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Ways to Test Your Home’s Indoor Air Quality This Winter

Ways to Test Your Home’s Indoor Air Quality This Winter

Because most of the average 22,000 breaths you take each day are inside your home, indoor air quality (IAQ) is an important issue. Increased awareness of energy conservation and indoor temperature control have made homes more tightly air-sealed in order to keep heat and cooling inside. However, that also means airborne particles and pollutants accumulate indoors as well.

What’s up in the air in your home? Here’s a short list of common indoor, airborne pollutants you may be inhaling with every breath.

  • Particulate matter, typically known as PM, is a catch-all term for inert particles afloat in indoor air.  PM includes common dust particles, lint from fabrics, soot and smoke, pet dander, and other similar substances.
  • Volatile organic compounds (VOCs). These chemical vapors may be released by paint, glue, carpeting, and other common sources.
  • Carbon monoxide. This deadly gas may originate from gas-fired appliances, space heaters, or a central furnace.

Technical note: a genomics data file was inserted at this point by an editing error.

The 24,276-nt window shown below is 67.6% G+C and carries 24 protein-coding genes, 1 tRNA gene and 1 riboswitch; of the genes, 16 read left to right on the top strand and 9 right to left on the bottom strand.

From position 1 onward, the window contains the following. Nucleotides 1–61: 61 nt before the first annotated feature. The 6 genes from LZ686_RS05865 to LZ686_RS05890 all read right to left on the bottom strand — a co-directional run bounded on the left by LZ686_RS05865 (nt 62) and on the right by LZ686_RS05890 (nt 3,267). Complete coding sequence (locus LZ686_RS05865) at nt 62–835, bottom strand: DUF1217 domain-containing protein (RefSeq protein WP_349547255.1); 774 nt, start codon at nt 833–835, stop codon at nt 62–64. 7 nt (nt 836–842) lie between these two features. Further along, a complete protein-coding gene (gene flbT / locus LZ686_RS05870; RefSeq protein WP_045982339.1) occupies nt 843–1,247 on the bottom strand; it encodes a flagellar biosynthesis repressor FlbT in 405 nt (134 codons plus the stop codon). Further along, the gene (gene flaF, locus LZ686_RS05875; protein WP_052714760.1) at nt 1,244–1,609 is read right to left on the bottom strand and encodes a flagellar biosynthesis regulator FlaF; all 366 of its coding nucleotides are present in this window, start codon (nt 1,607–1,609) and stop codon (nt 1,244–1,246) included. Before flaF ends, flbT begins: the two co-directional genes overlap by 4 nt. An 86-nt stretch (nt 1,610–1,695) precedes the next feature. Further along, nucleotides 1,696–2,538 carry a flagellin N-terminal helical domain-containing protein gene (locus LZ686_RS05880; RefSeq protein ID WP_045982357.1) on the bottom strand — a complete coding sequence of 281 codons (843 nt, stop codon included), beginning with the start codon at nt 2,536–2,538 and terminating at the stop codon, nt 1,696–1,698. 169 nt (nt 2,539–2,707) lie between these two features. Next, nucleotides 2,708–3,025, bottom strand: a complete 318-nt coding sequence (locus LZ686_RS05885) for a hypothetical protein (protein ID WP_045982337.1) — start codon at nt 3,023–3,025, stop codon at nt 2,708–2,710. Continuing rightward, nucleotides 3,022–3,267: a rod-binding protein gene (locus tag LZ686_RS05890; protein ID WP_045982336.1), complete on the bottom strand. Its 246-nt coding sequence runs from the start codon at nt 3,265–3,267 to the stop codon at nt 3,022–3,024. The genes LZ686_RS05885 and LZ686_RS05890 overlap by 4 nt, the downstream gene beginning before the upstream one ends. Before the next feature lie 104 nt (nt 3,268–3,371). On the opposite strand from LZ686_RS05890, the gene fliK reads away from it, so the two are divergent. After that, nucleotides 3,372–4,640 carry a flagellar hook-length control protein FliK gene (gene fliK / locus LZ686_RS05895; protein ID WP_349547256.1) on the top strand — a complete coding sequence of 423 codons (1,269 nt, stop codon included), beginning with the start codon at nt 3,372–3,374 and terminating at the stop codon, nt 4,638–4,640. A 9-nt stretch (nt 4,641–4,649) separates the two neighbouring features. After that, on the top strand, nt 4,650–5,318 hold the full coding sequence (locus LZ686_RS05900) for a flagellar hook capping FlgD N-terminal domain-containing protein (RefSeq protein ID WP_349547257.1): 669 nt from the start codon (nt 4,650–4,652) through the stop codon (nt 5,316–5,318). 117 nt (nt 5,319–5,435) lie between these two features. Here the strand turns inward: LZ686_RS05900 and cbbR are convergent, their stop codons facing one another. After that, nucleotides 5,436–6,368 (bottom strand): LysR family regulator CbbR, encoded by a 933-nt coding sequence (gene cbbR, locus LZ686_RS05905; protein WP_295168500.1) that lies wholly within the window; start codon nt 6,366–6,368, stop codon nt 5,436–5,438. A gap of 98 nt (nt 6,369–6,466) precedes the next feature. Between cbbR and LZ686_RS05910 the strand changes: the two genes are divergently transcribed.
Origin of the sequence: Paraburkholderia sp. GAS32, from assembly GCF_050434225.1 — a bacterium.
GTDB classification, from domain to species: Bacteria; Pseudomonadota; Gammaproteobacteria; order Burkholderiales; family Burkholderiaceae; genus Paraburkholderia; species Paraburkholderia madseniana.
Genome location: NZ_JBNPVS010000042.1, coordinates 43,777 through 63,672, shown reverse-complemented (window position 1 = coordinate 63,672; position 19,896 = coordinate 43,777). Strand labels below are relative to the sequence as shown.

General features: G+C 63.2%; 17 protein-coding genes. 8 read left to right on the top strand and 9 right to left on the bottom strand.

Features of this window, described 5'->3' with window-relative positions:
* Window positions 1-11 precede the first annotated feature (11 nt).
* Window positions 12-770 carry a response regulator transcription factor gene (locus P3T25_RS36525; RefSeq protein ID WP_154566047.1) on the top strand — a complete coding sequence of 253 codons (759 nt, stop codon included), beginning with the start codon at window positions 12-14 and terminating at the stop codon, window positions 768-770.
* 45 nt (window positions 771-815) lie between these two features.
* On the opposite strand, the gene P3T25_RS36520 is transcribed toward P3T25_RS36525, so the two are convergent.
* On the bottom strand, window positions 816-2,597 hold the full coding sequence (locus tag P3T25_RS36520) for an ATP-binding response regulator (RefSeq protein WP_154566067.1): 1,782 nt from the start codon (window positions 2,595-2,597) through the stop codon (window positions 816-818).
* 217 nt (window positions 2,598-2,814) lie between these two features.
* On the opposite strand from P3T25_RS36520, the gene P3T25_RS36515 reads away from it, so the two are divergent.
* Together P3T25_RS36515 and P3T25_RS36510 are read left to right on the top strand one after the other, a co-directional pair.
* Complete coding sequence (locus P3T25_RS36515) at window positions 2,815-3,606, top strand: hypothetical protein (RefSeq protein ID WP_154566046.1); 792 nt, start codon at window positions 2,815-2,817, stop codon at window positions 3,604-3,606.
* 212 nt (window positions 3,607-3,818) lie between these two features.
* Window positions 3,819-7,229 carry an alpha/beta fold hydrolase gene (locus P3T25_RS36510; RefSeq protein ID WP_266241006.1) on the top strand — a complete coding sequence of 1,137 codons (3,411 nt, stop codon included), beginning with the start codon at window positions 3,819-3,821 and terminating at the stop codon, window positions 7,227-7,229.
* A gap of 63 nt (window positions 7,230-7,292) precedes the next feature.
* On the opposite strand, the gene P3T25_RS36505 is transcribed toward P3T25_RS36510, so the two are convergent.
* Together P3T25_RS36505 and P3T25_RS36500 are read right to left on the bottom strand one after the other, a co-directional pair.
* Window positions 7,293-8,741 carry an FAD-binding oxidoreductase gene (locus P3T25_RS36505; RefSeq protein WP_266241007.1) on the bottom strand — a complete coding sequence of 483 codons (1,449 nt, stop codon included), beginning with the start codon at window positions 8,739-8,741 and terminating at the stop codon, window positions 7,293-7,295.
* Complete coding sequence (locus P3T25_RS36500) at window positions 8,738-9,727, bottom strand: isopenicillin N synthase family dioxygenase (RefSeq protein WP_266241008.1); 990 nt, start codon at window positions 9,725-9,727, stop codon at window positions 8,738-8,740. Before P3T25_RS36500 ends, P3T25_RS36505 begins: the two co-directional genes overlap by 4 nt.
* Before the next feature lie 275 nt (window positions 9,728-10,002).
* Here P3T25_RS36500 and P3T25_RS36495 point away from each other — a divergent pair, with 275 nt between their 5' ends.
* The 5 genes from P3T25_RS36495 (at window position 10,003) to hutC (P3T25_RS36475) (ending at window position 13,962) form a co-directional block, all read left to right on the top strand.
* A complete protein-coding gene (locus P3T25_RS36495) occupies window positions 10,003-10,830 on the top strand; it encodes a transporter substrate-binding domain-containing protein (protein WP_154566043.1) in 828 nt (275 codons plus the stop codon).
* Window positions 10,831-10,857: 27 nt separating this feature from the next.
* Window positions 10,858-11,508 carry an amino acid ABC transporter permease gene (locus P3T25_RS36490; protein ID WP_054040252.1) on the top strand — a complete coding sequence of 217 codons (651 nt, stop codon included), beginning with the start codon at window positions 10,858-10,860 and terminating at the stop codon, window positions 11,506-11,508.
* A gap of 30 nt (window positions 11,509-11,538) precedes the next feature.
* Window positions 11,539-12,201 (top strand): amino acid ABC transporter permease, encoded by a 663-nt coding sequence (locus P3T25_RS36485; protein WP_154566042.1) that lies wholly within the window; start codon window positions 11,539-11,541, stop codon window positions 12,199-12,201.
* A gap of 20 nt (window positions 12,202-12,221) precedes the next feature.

• Radon. Gradually emitted by the earth in certain locales, this radioactive gas may seep into houses through the foundation. Long-term inhalation of radon can cause lung cancer.
  • Excess humidity and temperature extremes. These common conditions are part of the indoor environment, too, and they affect both comfort and health.   

Indoor Air Quality Options

Knowledge is power when it comes to maintaining healthy indoor air quality while also keeping the house comfortable and efficient. Today, the average homeowner has available options to stay informed about the home environment. In recent years, technology has brought the consumer market an array of affordable devices that can detect and display many of the airborne pollutants in a typical house.

  • Household units available today can display common pollutants — VOCs, particulate matter, radon, high relative humidity. and others — all in a single unit.
  • Carbon monoxide is usually detected by dedicated units for that purpose only. Typically, several CO detectors are installed throughout the house.  
  • In addition to the DIY approach, professional IAQ testing is available too. These units are placed in the house for a temporary period. Results are continuously recorded and later downloaded.

For more about ways to ensure healthy indoor air quality in your home, talk to the professionals at Powers Heating & Air.

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